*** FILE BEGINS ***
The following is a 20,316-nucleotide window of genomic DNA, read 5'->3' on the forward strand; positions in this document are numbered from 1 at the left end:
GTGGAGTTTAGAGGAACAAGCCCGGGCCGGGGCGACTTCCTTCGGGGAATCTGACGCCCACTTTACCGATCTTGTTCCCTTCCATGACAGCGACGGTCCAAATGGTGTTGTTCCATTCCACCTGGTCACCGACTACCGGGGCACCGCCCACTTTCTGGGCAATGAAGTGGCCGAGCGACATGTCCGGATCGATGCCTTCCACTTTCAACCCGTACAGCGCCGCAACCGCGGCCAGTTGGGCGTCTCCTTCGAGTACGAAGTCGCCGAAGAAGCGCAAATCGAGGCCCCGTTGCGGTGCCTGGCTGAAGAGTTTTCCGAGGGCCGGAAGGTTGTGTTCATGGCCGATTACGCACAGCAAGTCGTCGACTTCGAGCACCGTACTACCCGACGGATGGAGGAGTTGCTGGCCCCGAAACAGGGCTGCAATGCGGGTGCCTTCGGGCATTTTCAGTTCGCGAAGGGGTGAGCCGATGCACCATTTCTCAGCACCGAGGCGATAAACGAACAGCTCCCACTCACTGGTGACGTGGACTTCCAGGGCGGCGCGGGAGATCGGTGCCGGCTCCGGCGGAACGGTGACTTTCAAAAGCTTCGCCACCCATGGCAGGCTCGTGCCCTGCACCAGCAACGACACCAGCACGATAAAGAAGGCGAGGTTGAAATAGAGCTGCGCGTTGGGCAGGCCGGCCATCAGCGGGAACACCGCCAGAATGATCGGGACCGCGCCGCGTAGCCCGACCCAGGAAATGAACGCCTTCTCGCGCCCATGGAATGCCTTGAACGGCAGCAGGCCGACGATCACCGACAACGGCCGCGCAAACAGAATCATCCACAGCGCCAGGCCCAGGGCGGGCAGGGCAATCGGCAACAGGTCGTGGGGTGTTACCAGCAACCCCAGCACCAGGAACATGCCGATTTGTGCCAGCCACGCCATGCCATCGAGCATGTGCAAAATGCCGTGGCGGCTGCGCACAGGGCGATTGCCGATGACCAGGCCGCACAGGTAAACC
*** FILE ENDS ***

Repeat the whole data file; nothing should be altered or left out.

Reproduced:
The following is a 20,316-nucleotide window of genomic DNA, read 5'->3' on the forward strand; positions in this document are numbered from 1 at the left end:
GTGGAGTTTAGAGGAACAAGCCCGGGCCGGGGCGACTTCCTTCGGGGAATCTGACGCCCACTTTACCGATCTTGTTCCCTTCCATGACAGCGACGGTCCAAATGGTGTTGTTCCATTCCACCTGGTCACCGACTACCGGGGCACCGCCCACTTTCTGGGCAATGAAGTGGCCGAGCGACATGTCCGGATCGATGCCTTCCACTTTCAACCCGTACAGCGCCGCAACCGCGGCCAGTTGGGCGTCTCCTTCGAGTACGAAGTCGCCGAAGAAGCGCAAATCGAGGCCCCGTTGCGGTGCCTGGCTGAAGAGTTTTCCGAGGGCCGGAAGGTTGTGTTCATGGCCGATTACGCACAGCAAGTCGTCGACTTCGAGCACCGTACTACCCGACGGATGGAGGAGTTGCTGGCCCCGAAACAGGGCTGCAATGCGGGTGCCTTCGGGCATTTTCAGTTCGCGAAGGGGTGAGCCGATGCACCATTTCTCAGCACCGAGGCGATAAACGAACAGCTCCCACTCACTGGTGACGTGGACTTCCAGGGCGGCGCGGGAGATCGGTGCCGGCTCCGGCGGAACGGTGACTTTCAAAAGCTTCGCCACCCATGGCAGGCTCGTGCCCTGCACCAGCAACGACACCAGCACGATAAAGAAGGCGAGGTTGAAATAGAGCTGCGCGTTGGGCAGGCCGGCCATCAGCGGGAACACCGCCAGAATGATCGGGACCGCGCCGCGTAGCCCGACCCAGGAAATGAACGCCTTCTCGCGCCCATGGAATGCCTTGAACGGCAGCAGGCCGACGATCACCGACAACGGCCGCGCAAACAGAATCATCCACAGCGCCAGGCCCAGGGCGGGCAGGGCAATCGGCAACAGGTCGTGGGGTGTTACCAGCAACCCCAGCACCAGGAACATGCCGATTTGTGCCAGCCACGCCATGCCATCGAGCATGTGCAAAATGCCGTGGCGGCTGCGCACAGGGCGATTGCCGATGACCAGGCCGCACAGGTAAACC